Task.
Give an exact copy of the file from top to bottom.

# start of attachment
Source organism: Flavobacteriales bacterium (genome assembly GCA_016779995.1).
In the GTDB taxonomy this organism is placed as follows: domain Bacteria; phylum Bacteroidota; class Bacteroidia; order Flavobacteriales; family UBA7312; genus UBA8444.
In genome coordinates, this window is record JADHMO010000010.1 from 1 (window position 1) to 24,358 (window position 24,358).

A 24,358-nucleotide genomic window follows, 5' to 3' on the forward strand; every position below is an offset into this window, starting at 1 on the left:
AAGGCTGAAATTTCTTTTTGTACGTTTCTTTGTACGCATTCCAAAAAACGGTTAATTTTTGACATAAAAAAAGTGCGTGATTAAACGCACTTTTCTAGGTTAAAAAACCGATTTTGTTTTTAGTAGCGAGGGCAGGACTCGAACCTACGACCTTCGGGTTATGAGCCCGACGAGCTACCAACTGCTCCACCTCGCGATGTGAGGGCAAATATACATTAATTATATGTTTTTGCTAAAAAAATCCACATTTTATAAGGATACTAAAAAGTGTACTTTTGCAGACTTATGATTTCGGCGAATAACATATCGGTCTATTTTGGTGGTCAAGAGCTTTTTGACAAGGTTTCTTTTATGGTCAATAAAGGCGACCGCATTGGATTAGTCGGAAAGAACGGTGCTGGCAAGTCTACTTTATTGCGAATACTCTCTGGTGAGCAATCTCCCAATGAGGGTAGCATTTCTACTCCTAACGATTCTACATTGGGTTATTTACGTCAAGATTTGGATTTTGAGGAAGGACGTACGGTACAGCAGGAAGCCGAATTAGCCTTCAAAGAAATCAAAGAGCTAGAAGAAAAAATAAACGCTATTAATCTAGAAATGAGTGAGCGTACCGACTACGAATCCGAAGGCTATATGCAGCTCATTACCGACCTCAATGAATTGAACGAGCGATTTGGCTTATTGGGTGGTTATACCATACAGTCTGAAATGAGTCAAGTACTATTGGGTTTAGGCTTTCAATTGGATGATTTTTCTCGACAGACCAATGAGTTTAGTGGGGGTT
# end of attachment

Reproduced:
Source organism: Flavobacteriales bacterium (genome assembly GCA_016779995.1).
In the GTDB taxonomy this organism is placed as follows: domain Bacteria; phylum Bacteroidota; class Bacteroidia; order Flavobacteriales; family UBA7312; genus UBA8444.
In genome coordinates, this window is record JADHMO010000010.1 from 1 (window position 1) to 24,358 (window position 24,358).

A 24,358-nucleotide genomic window follows, 5' to 3' on the forward strand; every position below is an offset into this window, starting at 1 on the left:
AAGGCTGAAATTTCTTTTTGTACGTTTCTTTGTACGCATTCCAAAAAACGGTTAATTTTTGACATAAAAAAAGTGCGTGATTAAACGCACTTTTCTAGGTTAAAAAACCGATTTTGTTTTTAGTAGCGAGGGCAGGACTCGAACCTACGACCTTCGGGTTATGAGCCCGACGAGCTACCAACTGCTCCACCTCGCGATGTGAGGGCAAATATACATTAATTATATGTTTTTGCTAAAAAAATCCACATTTTATAAGGATACTAAAAAGTGTACTTTTGCAGACTTATGATTTCGGCGAATAACATATCGGTCTATTTTGGTGGTCAAGAGCTTTTTGACAAGGTTTCTTTTATGGTCAATAAAGGCGACCGCATTGGATTAGTCGGAAAGAACGGTGCTGGCAAGTCTACTTTATTGCGAATACTCTCTGGTGAGCAATCTCCCAATGAGGGTAGCATTTCTACTCCTAACGATTCTACATTGGGTTATTTACGTCAAGATTTGGATTTTGAGGAAGGACGTACGGTACAGCAGGAAGCCGAATTAGCCTTCAAAGAAATCAAAGAGCTAGAAGAAAAAATAAACGCTATTAATCTAGAAATGAGTGAGCGTACCGACTACGAATCCGAAGGCTATATGCAGCTCATTACCGACCTCAATGAATTGAACGAGCGATTTGGCTTATTGGGTGGTTATACCATACAGTCTGAAATGAGTCAAGTACTATTGGGTTTAGGCTTTCAATTGGATGATTTTTCTCGACAGACCAATGAGTTTAGTGGGGGTT